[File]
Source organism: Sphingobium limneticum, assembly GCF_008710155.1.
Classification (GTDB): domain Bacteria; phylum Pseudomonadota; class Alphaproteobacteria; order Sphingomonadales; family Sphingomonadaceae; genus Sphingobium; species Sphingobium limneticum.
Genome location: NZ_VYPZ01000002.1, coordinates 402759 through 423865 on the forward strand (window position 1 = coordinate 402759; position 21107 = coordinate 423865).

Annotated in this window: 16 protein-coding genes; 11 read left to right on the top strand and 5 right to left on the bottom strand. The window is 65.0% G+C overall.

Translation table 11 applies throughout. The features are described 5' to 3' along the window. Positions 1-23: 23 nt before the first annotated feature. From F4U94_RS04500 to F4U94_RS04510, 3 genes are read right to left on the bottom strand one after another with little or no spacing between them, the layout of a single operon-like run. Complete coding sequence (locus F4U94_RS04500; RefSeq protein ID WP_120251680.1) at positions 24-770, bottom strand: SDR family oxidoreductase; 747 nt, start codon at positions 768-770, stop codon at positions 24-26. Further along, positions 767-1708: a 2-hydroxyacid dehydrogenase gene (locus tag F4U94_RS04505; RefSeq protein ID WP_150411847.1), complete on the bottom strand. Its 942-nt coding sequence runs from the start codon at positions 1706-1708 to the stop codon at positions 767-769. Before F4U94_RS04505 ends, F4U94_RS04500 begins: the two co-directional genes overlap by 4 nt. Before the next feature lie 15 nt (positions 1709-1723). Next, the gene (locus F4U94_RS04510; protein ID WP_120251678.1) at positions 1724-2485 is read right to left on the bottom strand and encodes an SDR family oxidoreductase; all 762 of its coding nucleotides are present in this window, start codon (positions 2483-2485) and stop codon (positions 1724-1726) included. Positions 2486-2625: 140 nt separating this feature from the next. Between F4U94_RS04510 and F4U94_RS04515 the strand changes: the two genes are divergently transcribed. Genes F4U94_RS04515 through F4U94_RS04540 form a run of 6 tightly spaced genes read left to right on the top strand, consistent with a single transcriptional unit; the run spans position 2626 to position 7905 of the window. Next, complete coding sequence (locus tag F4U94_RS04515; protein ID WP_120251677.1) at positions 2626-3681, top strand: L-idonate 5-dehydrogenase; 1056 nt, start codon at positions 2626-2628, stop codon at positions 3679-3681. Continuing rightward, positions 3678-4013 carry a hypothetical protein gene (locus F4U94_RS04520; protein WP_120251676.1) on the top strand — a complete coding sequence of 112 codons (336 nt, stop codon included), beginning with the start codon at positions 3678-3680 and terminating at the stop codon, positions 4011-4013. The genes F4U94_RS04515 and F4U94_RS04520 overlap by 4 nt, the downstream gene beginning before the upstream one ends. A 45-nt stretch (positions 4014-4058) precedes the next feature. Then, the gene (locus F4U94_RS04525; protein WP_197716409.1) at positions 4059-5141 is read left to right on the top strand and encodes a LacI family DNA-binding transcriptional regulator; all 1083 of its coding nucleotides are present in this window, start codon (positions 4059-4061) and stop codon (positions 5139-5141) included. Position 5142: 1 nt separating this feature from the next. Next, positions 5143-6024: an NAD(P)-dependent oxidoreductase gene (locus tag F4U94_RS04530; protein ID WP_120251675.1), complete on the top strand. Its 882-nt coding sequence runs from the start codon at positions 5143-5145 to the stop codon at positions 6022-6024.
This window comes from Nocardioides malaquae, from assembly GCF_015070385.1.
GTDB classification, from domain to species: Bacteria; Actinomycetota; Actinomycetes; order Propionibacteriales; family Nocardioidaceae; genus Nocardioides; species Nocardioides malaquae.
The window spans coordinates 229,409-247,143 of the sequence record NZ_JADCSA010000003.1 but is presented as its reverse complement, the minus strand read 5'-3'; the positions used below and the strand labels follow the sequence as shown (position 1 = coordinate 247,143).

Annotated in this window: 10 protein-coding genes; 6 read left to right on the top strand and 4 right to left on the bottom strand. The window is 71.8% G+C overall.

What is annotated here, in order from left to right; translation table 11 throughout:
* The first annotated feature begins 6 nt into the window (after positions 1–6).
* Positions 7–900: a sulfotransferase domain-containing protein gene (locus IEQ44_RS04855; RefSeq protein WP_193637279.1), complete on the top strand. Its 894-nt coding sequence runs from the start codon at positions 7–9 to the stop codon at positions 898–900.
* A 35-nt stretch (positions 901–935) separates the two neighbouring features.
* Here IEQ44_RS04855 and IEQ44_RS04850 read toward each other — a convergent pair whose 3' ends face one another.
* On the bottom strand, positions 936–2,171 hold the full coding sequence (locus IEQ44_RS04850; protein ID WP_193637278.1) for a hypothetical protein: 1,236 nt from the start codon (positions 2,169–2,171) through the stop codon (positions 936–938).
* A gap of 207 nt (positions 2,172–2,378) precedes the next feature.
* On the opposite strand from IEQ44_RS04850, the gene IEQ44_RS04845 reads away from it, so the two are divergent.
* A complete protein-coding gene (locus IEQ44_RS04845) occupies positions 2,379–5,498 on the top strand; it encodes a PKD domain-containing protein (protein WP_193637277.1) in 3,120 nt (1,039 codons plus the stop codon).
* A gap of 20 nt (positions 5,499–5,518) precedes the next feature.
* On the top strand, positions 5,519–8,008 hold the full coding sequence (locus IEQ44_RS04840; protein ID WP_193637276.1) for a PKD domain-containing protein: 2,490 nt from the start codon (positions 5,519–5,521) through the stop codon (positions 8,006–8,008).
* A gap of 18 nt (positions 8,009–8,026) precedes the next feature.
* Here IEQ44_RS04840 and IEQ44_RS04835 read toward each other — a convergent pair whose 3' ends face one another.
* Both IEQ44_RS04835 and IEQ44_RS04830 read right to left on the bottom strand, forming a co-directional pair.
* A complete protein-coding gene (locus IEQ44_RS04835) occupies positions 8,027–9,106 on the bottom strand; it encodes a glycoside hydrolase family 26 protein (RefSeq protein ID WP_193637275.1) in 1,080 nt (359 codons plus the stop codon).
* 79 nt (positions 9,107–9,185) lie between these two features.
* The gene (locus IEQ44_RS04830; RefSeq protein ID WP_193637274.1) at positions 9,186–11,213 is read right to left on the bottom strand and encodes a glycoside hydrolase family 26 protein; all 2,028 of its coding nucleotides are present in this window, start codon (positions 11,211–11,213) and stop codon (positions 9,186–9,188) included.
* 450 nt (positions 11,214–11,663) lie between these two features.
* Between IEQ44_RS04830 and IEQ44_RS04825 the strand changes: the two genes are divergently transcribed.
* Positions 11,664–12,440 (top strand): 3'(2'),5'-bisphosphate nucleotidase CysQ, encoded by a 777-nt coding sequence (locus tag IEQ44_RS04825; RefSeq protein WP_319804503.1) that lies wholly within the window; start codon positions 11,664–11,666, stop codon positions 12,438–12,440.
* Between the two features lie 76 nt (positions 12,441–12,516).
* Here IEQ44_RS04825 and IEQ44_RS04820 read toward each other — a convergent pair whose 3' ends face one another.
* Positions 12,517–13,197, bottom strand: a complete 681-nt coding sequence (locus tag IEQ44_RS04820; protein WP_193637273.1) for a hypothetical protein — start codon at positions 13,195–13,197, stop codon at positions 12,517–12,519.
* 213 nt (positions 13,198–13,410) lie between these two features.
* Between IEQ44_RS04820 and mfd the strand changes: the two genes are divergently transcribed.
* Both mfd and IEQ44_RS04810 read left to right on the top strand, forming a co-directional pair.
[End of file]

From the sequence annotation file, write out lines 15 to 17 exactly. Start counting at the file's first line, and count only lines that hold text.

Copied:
* On the bottom strand, positions 936–2,171 hold the full coding sequence (locus IEQ44_RS04850; protein ID WP_193637278.1) for a hypothetical protein: 1,236 nt from the start codon (positions 2,169–2,171) through the stop codon (positions 936–938).
* A gap of 207 nt (positions 2,172–2,378) precedes the next feature.
* On the opposite strand from IEQ44_RS04850, the gene IEQ44_RS04845 reads away from it, so the two are divergent.